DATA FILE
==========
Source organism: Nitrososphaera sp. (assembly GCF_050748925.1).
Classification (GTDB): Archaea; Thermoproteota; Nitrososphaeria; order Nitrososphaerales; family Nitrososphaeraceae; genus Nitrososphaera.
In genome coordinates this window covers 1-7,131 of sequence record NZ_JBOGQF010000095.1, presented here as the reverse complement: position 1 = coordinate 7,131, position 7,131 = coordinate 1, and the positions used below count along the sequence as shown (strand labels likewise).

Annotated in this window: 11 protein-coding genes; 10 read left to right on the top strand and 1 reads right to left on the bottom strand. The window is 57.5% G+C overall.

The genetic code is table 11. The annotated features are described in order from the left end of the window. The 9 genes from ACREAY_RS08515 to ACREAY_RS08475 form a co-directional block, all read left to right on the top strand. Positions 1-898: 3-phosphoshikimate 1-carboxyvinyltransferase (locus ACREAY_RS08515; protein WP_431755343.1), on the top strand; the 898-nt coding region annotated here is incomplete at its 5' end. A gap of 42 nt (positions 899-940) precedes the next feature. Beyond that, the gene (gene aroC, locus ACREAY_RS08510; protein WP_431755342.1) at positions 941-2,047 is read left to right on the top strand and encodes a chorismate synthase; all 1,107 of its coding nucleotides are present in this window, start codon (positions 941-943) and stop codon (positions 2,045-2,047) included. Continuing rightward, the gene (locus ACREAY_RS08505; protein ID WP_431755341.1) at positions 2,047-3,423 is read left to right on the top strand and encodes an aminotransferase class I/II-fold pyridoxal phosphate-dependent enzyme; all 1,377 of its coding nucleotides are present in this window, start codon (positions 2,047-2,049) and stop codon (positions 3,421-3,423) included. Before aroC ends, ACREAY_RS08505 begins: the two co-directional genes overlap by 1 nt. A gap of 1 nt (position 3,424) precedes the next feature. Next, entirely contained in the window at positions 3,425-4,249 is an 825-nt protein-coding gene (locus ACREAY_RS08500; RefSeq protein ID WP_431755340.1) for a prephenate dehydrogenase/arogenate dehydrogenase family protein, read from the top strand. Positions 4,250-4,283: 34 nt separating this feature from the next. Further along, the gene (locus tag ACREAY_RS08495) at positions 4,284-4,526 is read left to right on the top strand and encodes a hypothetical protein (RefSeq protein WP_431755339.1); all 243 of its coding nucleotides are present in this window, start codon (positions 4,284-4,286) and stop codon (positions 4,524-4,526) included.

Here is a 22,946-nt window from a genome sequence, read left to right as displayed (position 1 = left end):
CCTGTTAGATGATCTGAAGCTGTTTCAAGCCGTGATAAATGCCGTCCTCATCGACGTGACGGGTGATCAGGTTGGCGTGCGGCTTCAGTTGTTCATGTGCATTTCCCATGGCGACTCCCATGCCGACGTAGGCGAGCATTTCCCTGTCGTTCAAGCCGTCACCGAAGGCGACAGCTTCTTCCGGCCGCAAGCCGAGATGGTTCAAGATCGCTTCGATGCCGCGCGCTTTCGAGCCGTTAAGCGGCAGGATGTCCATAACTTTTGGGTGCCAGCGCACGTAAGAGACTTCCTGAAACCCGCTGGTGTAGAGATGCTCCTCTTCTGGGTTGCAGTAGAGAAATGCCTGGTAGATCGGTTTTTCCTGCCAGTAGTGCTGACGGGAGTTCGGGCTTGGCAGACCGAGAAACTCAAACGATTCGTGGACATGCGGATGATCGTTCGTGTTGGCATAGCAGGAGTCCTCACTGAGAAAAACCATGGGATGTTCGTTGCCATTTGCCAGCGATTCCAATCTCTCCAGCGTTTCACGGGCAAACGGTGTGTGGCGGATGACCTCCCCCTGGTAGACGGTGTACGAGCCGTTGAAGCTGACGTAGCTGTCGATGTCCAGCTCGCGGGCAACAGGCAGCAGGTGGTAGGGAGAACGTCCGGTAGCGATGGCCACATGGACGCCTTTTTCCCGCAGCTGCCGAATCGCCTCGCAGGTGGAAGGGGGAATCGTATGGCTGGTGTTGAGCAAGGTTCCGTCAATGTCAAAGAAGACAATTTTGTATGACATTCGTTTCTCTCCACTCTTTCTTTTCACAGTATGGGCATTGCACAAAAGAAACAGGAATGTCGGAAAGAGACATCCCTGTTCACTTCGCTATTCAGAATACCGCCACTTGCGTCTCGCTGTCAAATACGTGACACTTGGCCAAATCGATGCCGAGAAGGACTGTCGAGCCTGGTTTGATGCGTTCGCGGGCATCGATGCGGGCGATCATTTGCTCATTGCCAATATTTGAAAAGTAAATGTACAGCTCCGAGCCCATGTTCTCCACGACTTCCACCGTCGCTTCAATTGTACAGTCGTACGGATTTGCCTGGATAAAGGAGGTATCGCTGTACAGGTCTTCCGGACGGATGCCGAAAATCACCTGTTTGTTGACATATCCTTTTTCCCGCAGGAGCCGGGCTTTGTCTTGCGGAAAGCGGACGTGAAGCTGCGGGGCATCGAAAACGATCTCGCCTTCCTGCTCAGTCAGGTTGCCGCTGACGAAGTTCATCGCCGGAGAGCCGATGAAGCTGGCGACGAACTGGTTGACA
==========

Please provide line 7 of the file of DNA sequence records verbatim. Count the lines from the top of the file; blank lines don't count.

CCTGTTAGATGATCTGAAGCTGTTTCAAGCCGTGATAAATGCCGTCCTCATCGACGTGACGGGTGATCAGGTTGGCGTGCGGCTTCAGTTGTTCATGTGCATTTCCCATGGCGACTCCCATGCCGACGTAGGCGAGCATTTCCCTGTCGTTCAAGCCGTCACCGAAGGCGACAGCTTCTTCCGGCCGCAAGCCGAGATGGTTCAAGATCGCTTCGATGCCGCGCGCTTTCGAGCCGTTAAGCGGCAGGATGTCCATAACTTTTGGGTGCCAGCGCACGTAAGAGACTTCCTGAAACCCGCTGGTGTAGAGATGCTCCTCTTCTGGGTTGCAGTAGAGAAATGCCTGGTAGATCGGTTTTTCCTGCCAGTAGTGCTGACGGGAGTTCGGGCTTGGCAGACCGAGAAACTCAAACGATTCGTGGACATGCGGATGATCGTTCGTGTTGGCATAGCAGGAGTCCTCACTGAGAAAAACCATGGGATGTTCGTTGCCATTTGCCAGCGATTCCAATCTCTCCAGCGTTTCACGGGCAAACGGTGTGTGGCGGATGACCTCCCCCTGGTAGACGGTGTACGAGCCGTTGAAGCTGACGTAGCTGTCGATGTCCAGCTCGCGGGCAACAGGCAGCAGGTGGTAGGGAGAACGTCCGGTAGCGATGGCCACATGGACGCCTTTTTCCCGCAGCTGCCGAATCGCCTCGCAGGTGGAAGGGGGAATCGTATGGCTGGTGTTGAGCAAGGTTCCGTCAATGTCAAAGAAGACAATTTTGTATGACATTCGTTTCTCTCCACTCTTTCTTTTCACAGTATGGGCATTGCACAAAAGAAACAGGAATGTCGGAAAGAGACATCCCTGTTCACTTCGCTATTCAGAATACCGCCACTTGCGTCTCGCTGTCAAATACGTGACACTTGGCCAAATCGATGCCGAGAAGGACTGTCGAGCCTGGTTTGATGCGTTCGCGGGCATCGATGCGGGCGATCATTTGCTCATTGCCAATATTTGAAAAGTAAATGTACAGCTCCGAGCCCATGTTCTCCACGACTTCCACCGTCGCTTCAATTGTACAGTCGTACGGATTTGCCTGGATAAAGGAGGTATCGCTGTACAGGTCTTCCGGACGGATGCCGAAAATCACCTGTTTGTTGACATATCCTTTTTCCCGCAGGAGCCGGGCTTTGTCTTGCGGAAAGCGGACGTGAAGCTGCGGGGCATCGAAAACGATCTCGCCTTCCTGCTCAGTCAGGTTGCCGCTGACGAAGTTCATCGCCGGAGAGCCGATGAAGCTGGCGACGAACTGGTTGACA